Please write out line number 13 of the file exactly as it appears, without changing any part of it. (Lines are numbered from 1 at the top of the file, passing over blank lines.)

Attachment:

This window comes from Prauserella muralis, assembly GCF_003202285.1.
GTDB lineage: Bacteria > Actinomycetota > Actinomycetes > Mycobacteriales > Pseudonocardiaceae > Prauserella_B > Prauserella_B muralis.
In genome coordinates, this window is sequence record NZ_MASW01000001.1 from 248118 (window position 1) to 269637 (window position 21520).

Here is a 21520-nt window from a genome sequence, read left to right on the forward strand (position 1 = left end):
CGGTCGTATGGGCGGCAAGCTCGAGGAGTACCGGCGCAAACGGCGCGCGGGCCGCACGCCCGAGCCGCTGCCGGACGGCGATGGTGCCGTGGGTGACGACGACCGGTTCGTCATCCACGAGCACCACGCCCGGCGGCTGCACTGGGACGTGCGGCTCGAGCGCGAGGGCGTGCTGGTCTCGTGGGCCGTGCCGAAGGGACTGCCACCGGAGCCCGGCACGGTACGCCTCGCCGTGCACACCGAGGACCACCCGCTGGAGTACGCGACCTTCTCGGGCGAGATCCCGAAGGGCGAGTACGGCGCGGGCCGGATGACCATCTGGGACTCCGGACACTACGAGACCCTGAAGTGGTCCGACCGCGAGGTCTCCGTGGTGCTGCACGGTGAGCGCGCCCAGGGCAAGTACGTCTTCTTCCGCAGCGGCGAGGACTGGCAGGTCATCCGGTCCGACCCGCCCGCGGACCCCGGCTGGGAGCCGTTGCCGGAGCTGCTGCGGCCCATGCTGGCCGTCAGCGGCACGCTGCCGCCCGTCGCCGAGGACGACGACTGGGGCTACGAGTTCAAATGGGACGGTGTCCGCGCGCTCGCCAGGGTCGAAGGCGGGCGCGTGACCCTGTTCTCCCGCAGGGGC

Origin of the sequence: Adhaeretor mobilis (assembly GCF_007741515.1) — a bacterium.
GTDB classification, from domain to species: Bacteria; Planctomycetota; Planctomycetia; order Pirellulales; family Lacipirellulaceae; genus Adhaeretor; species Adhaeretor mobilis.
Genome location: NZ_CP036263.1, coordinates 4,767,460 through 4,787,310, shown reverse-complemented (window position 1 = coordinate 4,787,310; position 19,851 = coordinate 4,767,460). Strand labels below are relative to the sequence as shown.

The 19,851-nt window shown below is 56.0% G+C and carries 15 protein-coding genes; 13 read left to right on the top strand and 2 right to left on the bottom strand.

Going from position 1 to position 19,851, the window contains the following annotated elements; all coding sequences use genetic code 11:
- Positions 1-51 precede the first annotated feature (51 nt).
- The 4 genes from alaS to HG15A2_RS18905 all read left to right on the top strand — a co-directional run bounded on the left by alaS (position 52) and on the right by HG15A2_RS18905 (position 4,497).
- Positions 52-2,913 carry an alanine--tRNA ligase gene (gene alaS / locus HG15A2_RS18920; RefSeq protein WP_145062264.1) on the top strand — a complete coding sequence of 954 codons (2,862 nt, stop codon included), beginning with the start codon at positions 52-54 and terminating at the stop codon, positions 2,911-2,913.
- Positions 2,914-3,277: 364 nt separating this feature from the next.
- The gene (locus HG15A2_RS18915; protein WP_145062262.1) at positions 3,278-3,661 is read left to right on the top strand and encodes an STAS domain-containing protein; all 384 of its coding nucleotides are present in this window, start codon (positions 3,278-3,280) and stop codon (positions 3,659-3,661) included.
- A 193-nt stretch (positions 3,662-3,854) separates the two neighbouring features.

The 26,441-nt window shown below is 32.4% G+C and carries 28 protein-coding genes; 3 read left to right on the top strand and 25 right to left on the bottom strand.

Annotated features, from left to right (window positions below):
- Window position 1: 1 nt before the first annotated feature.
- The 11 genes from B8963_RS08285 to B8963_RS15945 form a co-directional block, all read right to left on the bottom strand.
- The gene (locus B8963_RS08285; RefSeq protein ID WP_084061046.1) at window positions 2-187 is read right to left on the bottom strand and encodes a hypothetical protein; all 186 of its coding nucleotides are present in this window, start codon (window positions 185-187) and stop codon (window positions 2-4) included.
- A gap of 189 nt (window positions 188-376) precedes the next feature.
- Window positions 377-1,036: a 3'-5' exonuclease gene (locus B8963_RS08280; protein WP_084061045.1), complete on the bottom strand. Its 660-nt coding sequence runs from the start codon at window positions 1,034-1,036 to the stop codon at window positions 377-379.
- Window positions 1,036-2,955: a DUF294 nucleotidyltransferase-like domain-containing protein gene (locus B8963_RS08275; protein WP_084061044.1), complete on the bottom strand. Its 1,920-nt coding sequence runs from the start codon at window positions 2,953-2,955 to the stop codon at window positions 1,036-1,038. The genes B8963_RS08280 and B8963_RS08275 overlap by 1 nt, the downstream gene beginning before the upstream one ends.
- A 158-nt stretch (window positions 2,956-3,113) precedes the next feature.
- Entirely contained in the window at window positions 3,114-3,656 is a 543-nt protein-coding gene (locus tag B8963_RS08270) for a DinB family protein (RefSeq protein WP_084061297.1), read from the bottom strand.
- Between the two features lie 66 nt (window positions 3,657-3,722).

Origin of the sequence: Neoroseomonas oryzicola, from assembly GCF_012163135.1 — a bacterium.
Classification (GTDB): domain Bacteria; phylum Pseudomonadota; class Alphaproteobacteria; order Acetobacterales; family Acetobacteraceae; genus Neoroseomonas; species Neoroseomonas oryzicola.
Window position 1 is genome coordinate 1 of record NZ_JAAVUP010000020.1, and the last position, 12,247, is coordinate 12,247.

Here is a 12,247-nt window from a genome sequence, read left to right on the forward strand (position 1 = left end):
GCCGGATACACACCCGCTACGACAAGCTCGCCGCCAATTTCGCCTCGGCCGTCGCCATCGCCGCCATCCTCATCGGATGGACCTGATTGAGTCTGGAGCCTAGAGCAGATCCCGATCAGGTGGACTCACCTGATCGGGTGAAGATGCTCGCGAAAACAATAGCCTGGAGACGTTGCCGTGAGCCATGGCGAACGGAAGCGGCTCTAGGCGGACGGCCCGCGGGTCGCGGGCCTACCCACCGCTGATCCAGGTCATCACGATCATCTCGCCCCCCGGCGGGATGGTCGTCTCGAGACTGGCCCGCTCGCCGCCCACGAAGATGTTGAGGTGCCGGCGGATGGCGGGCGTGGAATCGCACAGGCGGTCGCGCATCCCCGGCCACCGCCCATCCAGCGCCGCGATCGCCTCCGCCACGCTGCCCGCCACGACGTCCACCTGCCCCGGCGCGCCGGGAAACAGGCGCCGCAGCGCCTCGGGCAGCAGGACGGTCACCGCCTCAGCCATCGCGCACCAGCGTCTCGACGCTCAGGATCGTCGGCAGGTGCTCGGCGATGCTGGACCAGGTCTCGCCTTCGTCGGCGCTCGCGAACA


- Positions 52-2,913 carry an alanine--tRNA ligase gene (gene alaS / locus HG15A2_RS18920; RefSeq protein WP_145062264.1) on the top strand — a complete coding sequence of 954 codons (2,862 nt, stop codon included), beginning with the start codon at positions 52-54 and terminating at the stop codon, positions 2,911-2,913.